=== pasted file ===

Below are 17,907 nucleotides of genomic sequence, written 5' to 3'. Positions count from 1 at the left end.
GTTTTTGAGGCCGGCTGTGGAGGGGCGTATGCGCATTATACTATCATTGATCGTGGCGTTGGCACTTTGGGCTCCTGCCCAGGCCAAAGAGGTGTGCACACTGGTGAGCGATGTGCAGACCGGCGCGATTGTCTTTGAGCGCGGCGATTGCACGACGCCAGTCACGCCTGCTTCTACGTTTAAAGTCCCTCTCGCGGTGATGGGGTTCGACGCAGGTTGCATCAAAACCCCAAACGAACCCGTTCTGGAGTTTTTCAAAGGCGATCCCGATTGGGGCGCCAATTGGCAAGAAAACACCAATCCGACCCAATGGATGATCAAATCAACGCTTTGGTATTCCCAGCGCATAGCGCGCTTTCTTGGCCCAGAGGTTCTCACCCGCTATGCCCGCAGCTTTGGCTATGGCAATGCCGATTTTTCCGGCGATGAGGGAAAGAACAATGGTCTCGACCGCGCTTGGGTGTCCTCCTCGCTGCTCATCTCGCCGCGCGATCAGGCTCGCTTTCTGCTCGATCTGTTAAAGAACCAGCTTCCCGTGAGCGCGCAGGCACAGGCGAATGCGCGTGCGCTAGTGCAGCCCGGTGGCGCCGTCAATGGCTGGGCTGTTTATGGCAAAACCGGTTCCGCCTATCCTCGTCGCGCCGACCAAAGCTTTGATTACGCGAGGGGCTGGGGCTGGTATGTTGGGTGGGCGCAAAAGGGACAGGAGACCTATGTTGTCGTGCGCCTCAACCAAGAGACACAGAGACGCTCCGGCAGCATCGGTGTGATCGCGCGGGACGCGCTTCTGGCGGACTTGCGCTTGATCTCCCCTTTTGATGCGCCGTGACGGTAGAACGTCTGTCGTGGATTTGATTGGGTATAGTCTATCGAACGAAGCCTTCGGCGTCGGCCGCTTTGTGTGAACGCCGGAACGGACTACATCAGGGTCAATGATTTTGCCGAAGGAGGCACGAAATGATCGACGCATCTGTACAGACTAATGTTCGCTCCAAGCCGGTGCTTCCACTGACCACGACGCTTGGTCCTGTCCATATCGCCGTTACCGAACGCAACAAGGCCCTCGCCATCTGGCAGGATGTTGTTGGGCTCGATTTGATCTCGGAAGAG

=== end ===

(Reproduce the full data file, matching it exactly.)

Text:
Below are 17,907 nucleotides of genomic sequence, written 5' to 3'. Positions count from 1 at the left end.
GTTTTTGAGGCCGGCTGTGGAGGGGCGTATGCGCATTATACTATCATTGATCGTGGCGTTGGCACTTTGGGCTCCTGCCCAGGCCAAAGAGGTGTGCACACTGGTGAGCGATGTGCAGACCGGCGCGATTGTCTTTGAGCGCGGCGATTGCACGACGCCAGTCACGCCTGCTTCTACGTTTAAAGTCCCTCTCGCGGTGATGGGGTTCGACGCAGGTTGCATCAAAACCCCAAACGAACCCGTTCTGGAGTTTTTCAAAGGCGATCCCGATTGGGGCGCCAATTGGCAAGAAAACACCAATCCGACCCAATGGATGATCAAATCAACGCTTTGGTATTCCCAGCGCATAGCGCGCTTTCTTGGCCCAGAGGTTCTCACCCGCTATGCCCGCAGCTTTGGCTATGGCAATGCCGATTTTTCCGGCGATGAGGGAAAGAACAATGGTCTCGACCGCGCTTGGGTGTCCTCCTCGCTGCTCATCTCGCCGCGCGATCAGGCTCGCTTTCTGCTCGATCTGTTAAAGAACCAGCTTCCCGTGAGCGCGCAGGCACAGGCGAATGCGCGTGCGCTAGTGCAGCCCGGTGGCGCCGTCAATGGCTGGGCTGTTTATGGCAAAACCGGTTCCGCCTATCCTCGTCGCGCCGACCAAAGCTTTGATTACGCGAGGGGCTGGGGCTGGTATGTTGGGTGGGCGCAAAAGGGACAGGAGACCTATGTTGTCGTGCGCCTCAACCAAGAGACACAGAGACGCTCCGGCAGCATCGGTGTGATCGCGCGGGACGCGCTTCTGGCGGACTTGCGCTTGATCTCCCCTTTTGATGCGCCGTGACGGTAGAACGTCTGTCGTGGATTTGATTGGGTATAGTCTATCGAACGAAGCCTTCGGCGTCGGCCGCTTTGTGTGAACGCCGGAACGGACTACATCAGGGTCAATGATTTTGCCGAAGGAGGCACGAAATGATCGACGCATCTGTACAGACTAATGTTCGCTCCAAGCCGGTGCTTCCACTGACCACGACGCTTGGTCCTGTCCATATCGCCGTTACCGAACGCAACAAGGCCCTCGCCATCTGGCAGGATGTTGTTGGGCTCGATTTGATCTCGGAAGAG